Gray Fox

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A shy creature, the gray fox spends the day resting in its hideaways it is often called the tree fox because of its habit of climbing trees to rest, feed, or hide from predators. The gray fox spends its day hiding in tree hollows, among rocks, or in dense undergrowth, emerging only at night to feed. It lives throughout the United States but can also be found in southern Canada and northern South America.

Special Adaptations: The same size as the red fox, the gray fox has shorter legs that help it to climb. They gray fox's ability to grip round branches with its forelegs like a cat also helps it climb trees.  It pushes up with the back legs, using its long back claws like mountain climbing irons.  In the trees, the gray fox leaps from branch to branch with great agility.  It has food night vision and hearing.  On the ground it is slower than the red fox.

Habits: The shy gray fox hides at the slightest disturbance. Its calls are often confused with those of its neighbor the coyote.  It generally lives alone, but some males and females pair for life. In some areas groups of one dog (male) and three or four vixens (females) form.  The gray fox marks its well defined territory with urine or with feces that are coated with scent expelled from the anal gland.  This scent marking serves as a warning to other foxes to stay out of the territory. The gray fox also uses its call to communicate with other gray foxes. The gray fox often rests in the trees during the day.

Breeding: The gray fox mates nosily early in the year, its cubs are born in a well hidden den 60 to 63 days later.  Covered with black fur and weighting three ounces, the blind and helpless cubs rely on their parents the first few days.  Just before giving birth, the vixen keeps the dog fox out of the den, but she lets him bring food when the cubs are born.  The mother weans the cubs at six weeks and the male brings back food for the entire family. The family remains together for five months, during which time the cubs are taught to hunt by their mother. Then they leave the den to find their own territories.  Four week old pus venture out of a den in a fallen tree.

Food & Hunting: The gray fox's auburn tinged coat, with its black band down its back and tail, camouflage to surprise prey rather than chase it.  compared to many other foxes, the gray fox has a more varied diet and eats more vegetation. Its eats wild cherries and grapes, which it reaches by jumping from branch to branch to find ripe bunches. (see special adaptations above).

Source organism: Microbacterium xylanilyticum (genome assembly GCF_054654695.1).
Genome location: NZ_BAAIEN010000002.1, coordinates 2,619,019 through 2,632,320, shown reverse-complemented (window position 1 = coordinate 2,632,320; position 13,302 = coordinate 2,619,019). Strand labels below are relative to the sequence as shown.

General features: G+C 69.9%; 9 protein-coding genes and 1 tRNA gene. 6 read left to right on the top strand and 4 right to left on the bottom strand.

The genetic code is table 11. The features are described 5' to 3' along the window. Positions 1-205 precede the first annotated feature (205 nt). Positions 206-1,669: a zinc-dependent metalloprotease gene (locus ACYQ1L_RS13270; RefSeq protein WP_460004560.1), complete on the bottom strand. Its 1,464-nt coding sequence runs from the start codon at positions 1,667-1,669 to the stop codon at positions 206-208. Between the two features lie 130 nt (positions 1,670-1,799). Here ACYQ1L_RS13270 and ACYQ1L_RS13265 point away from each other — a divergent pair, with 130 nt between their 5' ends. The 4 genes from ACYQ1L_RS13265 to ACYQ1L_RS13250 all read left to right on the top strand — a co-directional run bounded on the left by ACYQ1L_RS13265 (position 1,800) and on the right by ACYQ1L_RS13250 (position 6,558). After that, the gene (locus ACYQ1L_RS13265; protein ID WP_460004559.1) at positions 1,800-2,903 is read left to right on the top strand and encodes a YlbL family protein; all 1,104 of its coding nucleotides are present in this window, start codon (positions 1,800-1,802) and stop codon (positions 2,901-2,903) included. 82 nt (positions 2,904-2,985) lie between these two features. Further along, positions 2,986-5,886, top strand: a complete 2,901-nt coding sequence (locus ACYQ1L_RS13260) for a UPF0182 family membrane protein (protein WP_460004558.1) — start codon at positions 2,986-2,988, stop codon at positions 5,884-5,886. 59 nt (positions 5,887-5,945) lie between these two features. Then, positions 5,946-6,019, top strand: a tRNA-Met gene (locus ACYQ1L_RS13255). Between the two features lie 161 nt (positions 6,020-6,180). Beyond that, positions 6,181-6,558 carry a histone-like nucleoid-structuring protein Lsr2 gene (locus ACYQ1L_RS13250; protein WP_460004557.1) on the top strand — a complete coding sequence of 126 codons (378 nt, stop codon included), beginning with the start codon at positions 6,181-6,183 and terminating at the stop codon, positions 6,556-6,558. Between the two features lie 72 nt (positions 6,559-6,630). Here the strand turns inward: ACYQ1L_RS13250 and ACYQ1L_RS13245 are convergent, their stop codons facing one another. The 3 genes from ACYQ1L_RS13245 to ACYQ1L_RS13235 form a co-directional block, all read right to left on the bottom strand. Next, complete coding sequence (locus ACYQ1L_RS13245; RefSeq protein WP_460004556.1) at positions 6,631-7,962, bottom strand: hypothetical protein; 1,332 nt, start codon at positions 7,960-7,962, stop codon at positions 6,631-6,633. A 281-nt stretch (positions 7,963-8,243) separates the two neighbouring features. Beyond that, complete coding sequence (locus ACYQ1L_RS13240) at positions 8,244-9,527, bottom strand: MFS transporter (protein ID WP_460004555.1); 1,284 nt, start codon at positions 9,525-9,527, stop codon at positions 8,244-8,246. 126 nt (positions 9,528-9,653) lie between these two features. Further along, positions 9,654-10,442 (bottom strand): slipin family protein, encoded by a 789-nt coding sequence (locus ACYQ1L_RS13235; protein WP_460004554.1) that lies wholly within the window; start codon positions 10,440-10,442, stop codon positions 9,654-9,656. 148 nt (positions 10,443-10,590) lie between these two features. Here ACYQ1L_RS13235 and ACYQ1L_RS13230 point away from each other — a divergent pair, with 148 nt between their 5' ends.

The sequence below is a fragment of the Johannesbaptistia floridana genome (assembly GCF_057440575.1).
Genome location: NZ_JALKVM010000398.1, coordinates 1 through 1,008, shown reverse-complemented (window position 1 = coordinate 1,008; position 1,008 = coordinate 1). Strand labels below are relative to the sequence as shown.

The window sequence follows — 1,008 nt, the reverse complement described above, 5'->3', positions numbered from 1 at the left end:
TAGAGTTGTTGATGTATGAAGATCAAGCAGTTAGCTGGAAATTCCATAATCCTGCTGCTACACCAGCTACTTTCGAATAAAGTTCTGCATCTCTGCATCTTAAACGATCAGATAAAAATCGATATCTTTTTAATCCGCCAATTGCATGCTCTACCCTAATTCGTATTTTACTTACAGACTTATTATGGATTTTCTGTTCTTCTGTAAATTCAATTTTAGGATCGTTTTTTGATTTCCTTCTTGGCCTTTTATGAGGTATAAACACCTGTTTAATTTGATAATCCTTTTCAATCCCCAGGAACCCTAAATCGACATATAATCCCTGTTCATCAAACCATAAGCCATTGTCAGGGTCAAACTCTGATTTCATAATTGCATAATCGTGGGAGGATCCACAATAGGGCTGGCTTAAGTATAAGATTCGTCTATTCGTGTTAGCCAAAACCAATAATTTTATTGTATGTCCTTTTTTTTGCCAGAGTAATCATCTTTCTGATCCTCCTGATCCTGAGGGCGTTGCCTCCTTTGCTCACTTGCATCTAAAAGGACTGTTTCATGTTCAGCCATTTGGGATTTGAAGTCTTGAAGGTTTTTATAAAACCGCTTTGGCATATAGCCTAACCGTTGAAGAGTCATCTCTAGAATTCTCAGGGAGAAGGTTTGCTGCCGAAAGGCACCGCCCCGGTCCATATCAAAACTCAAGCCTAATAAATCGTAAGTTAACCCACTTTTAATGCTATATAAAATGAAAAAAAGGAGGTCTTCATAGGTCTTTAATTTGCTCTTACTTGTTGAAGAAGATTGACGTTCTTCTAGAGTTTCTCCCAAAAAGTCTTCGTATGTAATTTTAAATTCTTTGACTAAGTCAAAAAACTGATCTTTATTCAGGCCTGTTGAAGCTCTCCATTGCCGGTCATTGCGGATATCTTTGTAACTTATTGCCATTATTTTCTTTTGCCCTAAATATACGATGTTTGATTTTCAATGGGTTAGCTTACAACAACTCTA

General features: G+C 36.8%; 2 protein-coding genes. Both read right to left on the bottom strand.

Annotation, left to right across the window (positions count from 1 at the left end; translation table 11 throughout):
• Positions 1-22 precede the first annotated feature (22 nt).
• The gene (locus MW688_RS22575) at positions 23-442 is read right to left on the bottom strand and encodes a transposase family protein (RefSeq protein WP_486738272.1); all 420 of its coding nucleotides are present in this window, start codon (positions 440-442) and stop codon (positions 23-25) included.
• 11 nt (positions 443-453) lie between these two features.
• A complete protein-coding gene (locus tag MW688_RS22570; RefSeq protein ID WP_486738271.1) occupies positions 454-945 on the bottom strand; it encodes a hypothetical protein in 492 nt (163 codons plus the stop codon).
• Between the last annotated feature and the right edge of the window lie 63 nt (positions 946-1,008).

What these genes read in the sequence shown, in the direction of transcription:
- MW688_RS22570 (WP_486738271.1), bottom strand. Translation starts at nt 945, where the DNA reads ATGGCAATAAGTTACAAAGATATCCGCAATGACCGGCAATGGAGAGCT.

The gray fox is also a predator and hunts alone at night for mice, small rodents, eggs and birds, squirrels are also a favorite.  When food is abundant, it stores extra food in different spots throughout its range, remembering the locations so that it can return to eat from its stash at some letter time. When their ranges overlap with that of the gray fox, wolves, coyotes, bobcats, and lynx prey on the gray fox. Still, many more die in traps sat around farmlands.

Key Facts:
Sizes: 2 -21/2 ft.
Length: 4 to 12 in.
Weight: 5 to 15 lbs.

Sexual Maturity: About 1 year
Mating Season: January to February
Gestation: 60 to 63 days
No. of young: 2 to 7 cubs, average litter 3 to 4.

Habit: Mostly solitary
Call: Barks, yaps, and screeches, similar to coyote.
Diet: Mostly fruit and vegetation. Also mice, birds, and eggs,
Lifespan: About 6 years, 12 in captivity

Related Species: The island gray fox, vulpes littoralis, is smaller and lives on islands off the California coast.
Distribution: Central United States extending north to Ontario, Canada and south to Northern Venezuela.
Conservation: Nearly 270,000 gray foxes were killed for their fur in the 1977 through 78 season, but the animal remains widespread. Farmers trap and shoot them when they become pests.
Did You Know?
A gray fox needs to eat less than four percent of its Dolby weight in food every day to stay healthy.
The 21 species of fox range from the small fence, with a head and body length of 7 to 12 inches, to the large South American colpeo, measuring from two to four feet.
The desert living fence fox has the longest ears of any fox.  It can hear another animal a mile away.
Wary of humans, gray foxes living in and around cities are seldom sighted.

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